August 17, 2018
Red Hat has renamed its former Red Hat Container Native Storage 3.9 application, now calling it Red Hat OpenShift Container Storage 3.10, as well as adding several useful features that provide new capabilities for customers and channel partners.
In its recent announcement, Red Hat said the renaming was done to better differentiate it from its recently updated Red Hat OpenShift Container Platform 3.10, while also reflecting its close ties and integration with OpenShift itself. The new Red Hat OpenShift Container Storage 3.10 application installs with OpenShift and enables users to maintain application portability and a consistent user experience across their hybrid clouds. Both applications also integrate with Red Hat Enterprise Linux, Red Hat Virtualization and Red Hat OpenStack Platform, as well as with public clouds and legacy storage systems, according to Red Hat.
In addition to its new name, Red Hat OpenShift Container Storage 3.10 gets three new features to help users with their container-based storage:
Block-backed persistent volumes (PVs) are now supported for general application workloads for the first time in the application, in addition to supporting Open Compute Project (OCP) infrastructure workloads.
Arbiter volume support, which enables high-availability with efficient storage utilization and improved performance.
Enhanced storage monitoring and configuration visibility using the OpenShift Prometheus framework.
Steve Bohac, Red Hat’s product marketing manager for OpenShift Container Storage, told Channel Futures that the new persistent block storage capabilities will be particularly important for many customers. The block storage capabilities add flexibility and allow the platform to be used with a much wider range of other applications, including the Apache Cassandra database, he said.
“One of the issues with containers in general is that they can last a short time, just minutes or seconds, so the data needs to be saved,” he said. By keeping the data in a persistent state even after a container has shut off, it can be kept in storage volumes that be accessed later.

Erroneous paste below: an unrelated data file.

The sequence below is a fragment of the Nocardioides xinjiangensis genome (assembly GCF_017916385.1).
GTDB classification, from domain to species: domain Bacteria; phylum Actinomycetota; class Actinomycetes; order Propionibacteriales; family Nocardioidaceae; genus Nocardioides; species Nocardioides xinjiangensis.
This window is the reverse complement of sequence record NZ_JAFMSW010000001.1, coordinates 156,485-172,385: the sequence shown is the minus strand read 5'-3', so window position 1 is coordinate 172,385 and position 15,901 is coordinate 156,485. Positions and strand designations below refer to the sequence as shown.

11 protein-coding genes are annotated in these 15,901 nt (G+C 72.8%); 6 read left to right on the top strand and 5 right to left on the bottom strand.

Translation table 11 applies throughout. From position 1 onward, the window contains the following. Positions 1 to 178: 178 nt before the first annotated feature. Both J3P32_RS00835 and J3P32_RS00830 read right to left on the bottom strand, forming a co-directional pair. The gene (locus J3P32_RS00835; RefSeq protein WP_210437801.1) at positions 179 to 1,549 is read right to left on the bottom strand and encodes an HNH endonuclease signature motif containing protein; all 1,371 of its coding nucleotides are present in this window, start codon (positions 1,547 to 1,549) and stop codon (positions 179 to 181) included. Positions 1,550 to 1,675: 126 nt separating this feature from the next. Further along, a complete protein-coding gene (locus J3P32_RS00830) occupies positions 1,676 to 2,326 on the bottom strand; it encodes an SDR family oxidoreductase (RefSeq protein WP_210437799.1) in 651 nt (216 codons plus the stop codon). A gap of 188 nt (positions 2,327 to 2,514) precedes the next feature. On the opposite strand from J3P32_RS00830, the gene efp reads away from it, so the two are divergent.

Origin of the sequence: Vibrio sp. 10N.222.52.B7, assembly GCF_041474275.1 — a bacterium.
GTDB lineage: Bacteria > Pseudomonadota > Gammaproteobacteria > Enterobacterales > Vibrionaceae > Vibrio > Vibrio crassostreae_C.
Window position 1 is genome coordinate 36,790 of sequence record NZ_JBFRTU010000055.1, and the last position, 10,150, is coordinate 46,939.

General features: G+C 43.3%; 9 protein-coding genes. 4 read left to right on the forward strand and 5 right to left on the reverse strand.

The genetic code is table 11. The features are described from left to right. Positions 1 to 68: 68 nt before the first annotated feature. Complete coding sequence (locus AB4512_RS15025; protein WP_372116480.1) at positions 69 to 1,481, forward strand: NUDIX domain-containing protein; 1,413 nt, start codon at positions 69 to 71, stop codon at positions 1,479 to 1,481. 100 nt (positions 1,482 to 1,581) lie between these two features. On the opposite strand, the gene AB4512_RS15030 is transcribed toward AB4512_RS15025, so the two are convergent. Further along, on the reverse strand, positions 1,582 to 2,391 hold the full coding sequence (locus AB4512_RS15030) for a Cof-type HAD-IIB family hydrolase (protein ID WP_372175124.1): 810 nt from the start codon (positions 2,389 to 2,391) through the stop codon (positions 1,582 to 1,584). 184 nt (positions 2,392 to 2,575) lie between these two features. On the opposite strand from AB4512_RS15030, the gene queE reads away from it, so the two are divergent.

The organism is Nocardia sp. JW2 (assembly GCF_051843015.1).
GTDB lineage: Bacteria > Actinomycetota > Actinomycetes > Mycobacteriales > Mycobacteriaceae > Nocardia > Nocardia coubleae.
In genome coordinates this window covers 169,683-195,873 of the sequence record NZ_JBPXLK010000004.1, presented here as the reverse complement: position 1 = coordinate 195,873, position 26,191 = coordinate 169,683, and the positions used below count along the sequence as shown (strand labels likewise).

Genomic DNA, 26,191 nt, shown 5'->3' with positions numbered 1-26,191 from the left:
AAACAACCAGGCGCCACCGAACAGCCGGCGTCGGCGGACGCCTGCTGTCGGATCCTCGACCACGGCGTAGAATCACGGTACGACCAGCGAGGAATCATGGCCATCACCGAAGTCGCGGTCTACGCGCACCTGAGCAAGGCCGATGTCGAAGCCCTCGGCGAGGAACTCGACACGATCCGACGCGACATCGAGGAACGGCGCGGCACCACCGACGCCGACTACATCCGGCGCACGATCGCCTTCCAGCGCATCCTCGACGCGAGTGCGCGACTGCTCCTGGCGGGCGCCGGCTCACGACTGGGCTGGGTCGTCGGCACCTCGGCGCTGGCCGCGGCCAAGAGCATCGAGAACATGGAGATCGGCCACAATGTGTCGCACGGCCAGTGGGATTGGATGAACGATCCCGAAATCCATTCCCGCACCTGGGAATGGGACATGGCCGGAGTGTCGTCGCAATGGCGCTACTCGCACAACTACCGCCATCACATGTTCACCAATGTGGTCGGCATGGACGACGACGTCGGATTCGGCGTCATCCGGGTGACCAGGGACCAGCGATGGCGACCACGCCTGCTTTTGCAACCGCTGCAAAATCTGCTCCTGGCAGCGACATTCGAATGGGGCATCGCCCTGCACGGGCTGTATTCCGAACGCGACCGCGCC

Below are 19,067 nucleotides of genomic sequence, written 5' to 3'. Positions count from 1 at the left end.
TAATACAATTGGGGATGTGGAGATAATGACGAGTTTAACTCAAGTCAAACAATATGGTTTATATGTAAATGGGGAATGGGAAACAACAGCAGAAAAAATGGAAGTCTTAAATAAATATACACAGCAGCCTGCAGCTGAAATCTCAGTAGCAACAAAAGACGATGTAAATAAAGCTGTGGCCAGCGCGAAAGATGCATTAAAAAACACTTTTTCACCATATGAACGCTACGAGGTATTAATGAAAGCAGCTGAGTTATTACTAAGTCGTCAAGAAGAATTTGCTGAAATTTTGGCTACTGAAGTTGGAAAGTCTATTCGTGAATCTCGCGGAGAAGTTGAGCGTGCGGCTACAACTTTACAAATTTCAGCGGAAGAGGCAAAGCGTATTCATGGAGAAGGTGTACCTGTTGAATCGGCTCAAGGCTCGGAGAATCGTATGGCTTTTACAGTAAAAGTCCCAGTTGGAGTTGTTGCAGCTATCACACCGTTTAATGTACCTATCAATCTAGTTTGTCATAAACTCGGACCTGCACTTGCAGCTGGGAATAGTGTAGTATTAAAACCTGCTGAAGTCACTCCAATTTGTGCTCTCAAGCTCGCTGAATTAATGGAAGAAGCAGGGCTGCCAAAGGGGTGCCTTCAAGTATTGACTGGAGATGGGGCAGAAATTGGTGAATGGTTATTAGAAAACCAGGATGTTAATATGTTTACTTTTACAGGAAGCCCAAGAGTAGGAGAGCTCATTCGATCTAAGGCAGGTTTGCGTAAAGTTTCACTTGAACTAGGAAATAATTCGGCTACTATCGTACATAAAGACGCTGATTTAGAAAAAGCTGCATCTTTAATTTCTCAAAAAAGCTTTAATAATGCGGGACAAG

“Up until this release we only allowed block storage for the core infrastructure pieces of OpenShift,” said Bohac. While block storage is being added in this version, users will also continue to be able to choose from existing file storage and object storage options for their IT configurations, he said.
“If you wanted to use [block storage] for the container data in the previous version, you had to use the tech Preview version, which wasn’t fully supported for production at that point,” he added.
At its core, according to Bohac, Red Hat OpenShift Container Storage 3.10 is a container-based version of Red Hat Gluster Storage, which is a software-defined storage (SDS) platform designed for high-capacity tasks like backup and archiving, analytics and virtualization.
“This new one is optimized and configured for use with OpenShift,” he said.
Charles King, principal analyst with Pund-IT, said Red Hat’s move with the renamed product makes sense for customers and the channel.
“What Red Hat is doing here is making its OpenShift Container Storage application more appropriate for and therefore more attractive to its enterprise customers,” said King. “At some point, any technology that impacts server and application workloads, like virtualization and containers, has to get its act together with data storage. That’s also becoming increasingly important as organizations move toward data-centric or data-driven business strategies and solutions.”
The added configuration features in the new version will be helpful for enterprises and smaller businesses to better refine their cloud infrastructures, said King.
“The storage functionalities for OpenShift that Red Hat is announcing – enabling high-availability with improved efficiency and performance, enhanced monitoring and configuration visibility and block-based persistent volumes for general workloads – all fall into this bucket,” he said. “These are good additions to the OpenShift solution portfolio, but I expect Red Hat will continue to deliver enhanced storage features and functions for container environments.”
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